De Jong’s game — all bombing dribbles and seam-splitting passes — both seems like the logical end point of all of these trends and also something that’s a decade ahead of its time. It’s not a coincidence that he’s at Ajax, the incubator of Total Football and one of the world’s most prolific talent factories. Few clubs would give a 21-year-old this much freedom, and few players deserve it. Lots of managers are still naturally risk-averse, and the downside of a defender losing the ball while dribbling around the midfield line — a breakaway for the opposition attack — is clearer than the upside.

However, de Jong has attempted 65 dribbles since the start of last season, and he’s lost the ball just four times — by far the best rate in the Eredivisie. On top of that, he does enough defensive work to function farther back without destroying the team’s solidity, as he’s been dribbled past just 11 times since the 2017–18 season began.

De Jong hasn’t played all of his minutes at center back, and when he moves to a bigger club in a tougher league than the Eredivisie — his transfer to Barcelona, the richest stewards of Total Football, feels like the new worst-kept secret in the sport — it seems likely that he’ll get shifted into the midfield because we’ve never really seen someone quite like him play in the back. But even when he plays in the middle third, he still drops deep and pushes the same aggressive ball movement. In his first start for the Netherlands this past weekend against France, the defending World Cup champs, in the UEFA Nations League, his jittery energy stood out. Every time he got the ball, his first thought seemed to be “How can I break this defense in half?”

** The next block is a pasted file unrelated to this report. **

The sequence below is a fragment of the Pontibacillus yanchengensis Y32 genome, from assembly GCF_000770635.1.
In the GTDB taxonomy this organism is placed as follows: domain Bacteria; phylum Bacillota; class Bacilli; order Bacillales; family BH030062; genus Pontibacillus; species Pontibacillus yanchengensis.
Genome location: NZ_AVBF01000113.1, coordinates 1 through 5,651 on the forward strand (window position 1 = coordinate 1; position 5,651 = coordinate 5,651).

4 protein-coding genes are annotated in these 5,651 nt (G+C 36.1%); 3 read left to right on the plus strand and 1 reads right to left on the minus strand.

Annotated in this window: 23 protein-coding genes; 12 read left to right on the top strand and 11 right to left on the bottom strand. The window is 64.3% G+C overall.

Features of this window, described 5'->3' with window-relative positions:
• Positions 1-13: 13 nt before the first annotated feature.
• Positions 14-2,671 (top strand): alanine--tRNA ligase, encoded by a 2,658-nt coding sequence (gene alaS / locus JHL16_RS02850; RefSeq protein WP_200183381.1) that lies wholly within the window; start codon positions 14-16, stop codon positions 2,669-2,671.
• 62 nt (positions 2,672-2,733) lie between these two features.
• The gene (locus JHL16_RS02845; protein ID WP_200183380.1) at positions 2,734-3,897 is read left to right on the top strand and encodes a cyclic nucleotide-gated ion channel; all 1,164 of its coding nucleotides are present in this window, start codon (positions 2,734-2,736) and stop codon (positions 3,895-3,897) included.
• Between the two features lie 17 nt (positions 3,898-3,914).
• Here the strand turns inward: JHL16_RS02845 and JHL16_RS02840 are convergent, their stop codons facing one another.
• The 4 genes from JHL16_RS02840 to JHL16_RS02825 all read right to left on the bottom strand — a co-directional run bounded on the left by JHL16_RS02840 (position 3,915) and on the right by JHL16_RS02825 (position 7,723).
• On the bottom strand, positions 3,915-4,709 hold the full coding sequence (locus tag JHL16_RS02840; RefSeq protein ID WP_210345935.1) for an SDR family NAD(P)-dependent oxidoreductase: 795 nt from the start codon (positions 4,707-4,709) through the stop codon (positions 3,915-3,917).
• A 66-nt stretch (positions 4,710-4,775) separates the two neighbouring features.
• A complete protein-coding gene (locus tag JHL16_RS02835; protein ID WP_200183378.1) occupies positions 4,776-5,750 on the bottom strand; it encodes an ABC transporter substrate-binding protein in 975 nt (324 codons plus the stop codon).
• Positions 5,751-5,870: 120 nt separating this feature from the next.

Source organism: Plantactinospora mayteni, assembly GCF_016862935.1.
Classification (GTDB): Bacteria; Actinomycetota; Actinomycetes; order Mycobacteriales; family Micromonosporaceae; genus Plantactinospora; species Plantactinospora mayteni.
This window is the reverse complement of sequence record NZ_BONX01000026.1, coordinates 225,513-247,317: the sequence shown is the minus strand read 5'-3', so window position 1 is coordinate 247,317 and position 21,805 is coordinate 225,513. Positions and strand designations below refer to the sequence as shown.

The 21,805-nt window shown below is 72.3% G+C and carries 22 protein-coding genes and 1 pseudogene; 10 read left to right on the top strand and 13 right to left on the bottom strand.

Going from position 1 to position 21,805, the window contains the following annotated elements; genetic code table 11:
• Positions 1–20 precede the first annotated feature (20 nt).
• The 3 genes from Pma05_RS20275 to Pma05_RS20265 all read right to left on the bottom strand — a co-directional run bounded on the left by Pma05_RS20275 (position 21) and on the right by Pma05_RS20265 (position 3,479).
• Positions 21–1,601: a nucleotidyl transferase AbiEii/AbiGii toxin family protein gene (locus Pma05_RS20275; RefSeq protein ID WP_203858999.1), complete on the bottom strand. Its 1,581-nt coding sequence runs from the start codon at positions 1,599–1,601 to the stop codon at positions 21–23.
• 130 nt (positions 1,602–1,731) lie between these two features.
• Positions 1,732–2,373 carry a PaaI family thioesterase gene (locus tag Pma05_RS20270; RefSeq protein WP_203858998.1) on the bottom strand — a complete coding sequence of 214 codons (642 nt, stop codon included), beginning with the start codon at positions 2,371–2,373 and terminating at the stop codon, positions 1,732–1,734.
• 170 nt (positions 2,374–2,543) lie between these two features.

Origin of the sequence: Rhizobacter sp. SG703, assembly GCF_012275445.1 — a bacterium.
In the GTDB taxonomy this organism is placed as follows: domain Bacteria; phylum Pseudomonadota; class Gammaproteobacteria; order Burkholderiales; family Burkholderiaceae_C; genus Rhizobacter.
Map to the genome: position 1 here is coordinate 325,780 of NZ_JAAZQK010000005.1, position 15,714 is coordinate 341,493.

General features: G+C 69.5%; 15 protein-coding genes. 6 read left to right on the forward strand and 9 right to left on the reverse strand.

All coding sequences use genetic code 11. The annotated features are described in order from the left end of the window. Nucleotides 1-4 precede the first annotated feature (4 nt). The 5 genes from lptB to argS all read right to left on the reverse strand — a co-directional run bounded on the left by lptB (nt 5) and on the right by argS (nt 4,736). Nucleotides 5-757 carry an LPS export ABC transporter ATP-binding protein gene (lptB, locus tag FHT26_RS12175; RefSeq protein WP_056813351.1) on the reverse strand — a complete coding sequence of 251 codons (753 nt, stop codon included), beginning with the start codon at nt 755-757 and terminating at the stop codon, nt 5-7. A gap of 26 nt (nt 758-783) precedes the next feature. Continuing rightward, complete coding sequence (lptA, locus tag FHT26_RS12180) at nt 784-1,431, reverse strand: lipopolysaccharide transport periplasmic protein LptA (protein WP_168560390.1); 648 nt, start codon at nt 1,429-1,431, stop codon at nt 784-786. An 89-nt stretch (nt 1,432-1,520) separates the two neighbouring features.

And in his Dutch debut a few days earlier against Peru, he came on in the second half and showed how effective he can be at the other end of the field. Press, pass, goal:

There’s so much uncertainty when it comes to projecting a young player’s career—injuries, personal issues, nonlinear development of talent, and the volatility of every coaching and club situation. So, there’s no guarantee that de Jong will become a consistent starter at a big club like Barcelona, let alone become one of the best players in the world. But his spectacular skill set seems like something that won’t be so shocking at some point down the road.

But for now, it still is. Arie Haan played for the legendary iterations of Ajax and for the beloved Dutch team that lost to Beckenbauer’s Germany in the 1974 World Cup final. He should know, and here’s what he said, “De Jong is a better version of Franz Beckenbauer, because he has speed and passes the ball easily.”

Galeano might’ve loved Frenkie de Jong, too.